Consistent Network Device Naming updates

Today I released biosdevname v0.3.7, after listening to feedback from all across the web, including NetworkWorld, LWN, and Slashdot.  No, I’m not killing the feature, as some might hope, but some changes are in order.

First, it’s amazing how many people hated the ‘#’ character in device names.  Yes, that was bound to cause some problems, but nothing that couldn’t be fixed given enough time.  But since it’s early in the game, changing that character from ‘#’ to ‘p’ accomplishes the same goal, with less chance of breakage, so that’s done.  pci<slot>p<port>_<vf> it is….

Second, the various virtual machine BIOSes each do something slightly different for the network devices they expose.  VMware exposes the first NIC (traditionally eth0) as in PCI slot 3.  KVM exposes the first NIC as in PCI slot 2, but has no information about the second NIC.  Xen doesn’t expose anything, so those all kept the ethX naming convention.

To address these discrepancies, and because there is no physical representation of a (virtual) NIC in a virtual machine, biosdevname no longer suggests a new name for NICs if running in a VM guest.  This means all VM guests keep ethX as their naming convention. Thanks to colleague Narendra K for this fix.

Third, for everyone who still thinks renaming devices is a really bad idea, you get an out.  A new kernel command line option, honored by udev, lets you disable biosdevname.  biosdevname=0 will prevent biosdevname from being invoked, effectively disabling this feature, leaving you with the ethX names.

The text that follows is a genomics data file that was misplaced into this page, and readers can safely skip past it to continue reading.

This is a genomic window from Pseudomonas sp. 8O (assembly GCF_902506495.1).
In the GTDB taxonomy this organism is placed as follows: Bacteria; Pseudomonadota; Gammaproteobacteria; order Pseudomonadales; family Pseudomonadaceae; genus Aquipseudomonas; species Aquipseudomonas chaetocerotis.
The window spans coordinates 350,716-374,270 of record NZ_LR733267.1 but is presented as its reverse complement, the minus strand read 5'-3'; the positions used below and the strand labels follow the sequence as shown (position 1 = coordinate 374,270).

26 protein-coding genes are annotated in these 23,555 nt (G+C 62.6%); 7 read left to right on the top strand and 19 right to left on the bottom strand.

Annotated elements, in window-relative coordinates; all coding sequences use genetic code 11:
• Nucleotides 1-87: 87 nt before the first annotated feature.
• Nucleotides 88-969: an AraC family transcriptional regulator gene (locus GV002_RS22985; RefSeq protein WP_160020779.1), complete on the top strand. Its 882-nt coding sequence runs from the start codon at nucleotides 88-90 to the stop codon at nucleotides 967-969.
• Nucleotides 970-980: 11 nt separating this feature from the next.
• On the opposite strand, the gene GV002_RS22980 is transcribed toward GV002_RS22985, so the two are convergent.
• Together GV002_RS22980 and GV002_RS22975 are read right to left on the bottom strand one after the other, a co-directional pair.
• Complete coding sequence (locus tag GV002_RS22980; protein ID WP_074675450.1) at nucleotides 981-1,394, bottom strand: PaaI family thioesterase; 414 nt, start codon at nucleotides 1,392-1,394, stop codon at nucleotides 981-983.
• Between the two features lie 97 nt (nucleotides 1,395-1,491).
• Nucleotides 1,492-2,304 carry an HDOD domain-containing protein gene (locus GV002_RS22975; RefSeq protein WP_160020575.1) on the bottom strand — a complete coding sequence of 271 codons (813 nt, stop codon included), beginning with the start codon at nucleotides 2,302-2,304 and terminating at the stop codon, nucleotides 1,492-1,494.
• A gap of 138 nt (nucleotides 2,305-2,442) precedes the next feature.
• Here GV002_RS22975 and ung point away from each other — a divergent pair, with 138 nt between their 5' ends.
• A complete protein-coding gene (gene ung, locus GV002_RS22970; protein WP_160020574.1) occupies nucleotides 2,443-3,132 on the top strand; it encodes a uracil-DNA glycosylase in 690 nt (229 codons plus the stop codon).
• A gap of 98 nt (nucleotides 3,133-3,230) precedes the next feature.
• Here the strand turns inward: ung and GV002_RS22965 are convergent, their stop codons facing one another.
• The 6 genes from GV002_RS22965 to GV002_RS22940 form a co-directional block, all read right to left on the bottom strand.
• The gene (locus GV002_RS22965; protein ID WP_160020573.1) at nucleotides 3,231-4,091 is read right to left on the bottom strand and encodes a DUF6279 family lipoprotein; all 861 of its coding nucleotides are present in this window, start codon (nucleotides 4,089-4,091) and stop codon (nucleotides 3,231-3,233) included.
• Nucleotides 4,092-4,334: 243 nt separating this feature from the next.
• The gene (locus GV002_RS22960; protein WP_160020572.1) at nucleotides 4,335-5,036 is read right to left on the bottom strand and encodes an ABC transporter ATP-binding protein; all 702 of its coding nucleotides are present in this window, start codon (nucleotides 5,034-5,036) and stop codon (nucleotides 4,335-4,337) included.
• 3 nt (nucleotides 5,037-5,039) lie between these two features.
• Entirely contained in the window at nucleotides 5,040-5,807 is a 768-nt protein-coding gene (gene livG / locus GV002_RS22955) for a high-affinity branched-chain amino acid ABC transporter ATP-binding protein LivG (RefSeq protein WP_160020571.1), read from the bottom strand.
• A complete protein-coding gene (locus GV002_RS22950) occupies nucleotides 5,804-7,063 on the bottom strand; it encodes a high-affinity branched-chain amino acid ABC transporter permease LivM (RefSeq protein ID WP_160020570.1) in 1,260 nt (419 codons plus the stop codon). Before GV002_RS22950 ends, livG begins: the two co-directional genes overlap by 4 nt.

All this, and the usual assorted bug fixes as biosdevname gets more widespread exposure and testing.

Love it?  Hate it?  Let me know.  You can find me (mdomsch) on IRC on FreeNode in #biosdevname, #udev, or #fedora-devel, as well as the usual mailing lists.

7 thoughts on “Consistent Network Device Naming updates

    • It turns out all we need for biosdevname purposes is one CPUID instruction call, ~5 lines of code, so not really any codebase to synchronize. We looked at using virt-what, but even that was overkill for our purposes.

  1. From a sysadmin standpoint, I *love* this idea and look forward to it being adopted everywhere. I know the standard desktop user and the new linux users are the ones who are strongly opposing this, but they don’t know it’s for their own good. I imagine the ones most worried about this are new linux users administering firewalls that will have their iptables rules ripped out from underneath them. They don’t understand that this brings a more-sane naming than the hap-hazard guessing they had before.
    Like I said, *love* it.

      • Cesar, we may wind up with something like this. My colleague Jordan Hargrave is taking over the project from me, and is investigating a few options here. One is:

        [e|s]p _
        as there are some “embedded” devices which can really be field-replaceable, just in a dedicated NIC-specific slot (not a generic PCI slot). Given the realistic 10-character limit, having 2 characters up front won’t fit, and my ‘pci’ nomenclature won’t fit either.

        The only difference then is your proposal suggests using letter ‘v’ where I have an underscore.

  2. Looking really forward to this one. In fact, I’ll just try installing it on Ubuntu 10.04 and see how things work out. Well, not in a VM though :(

    It sure will break our own scripts, but as you pointed out earlier, they are already borken.

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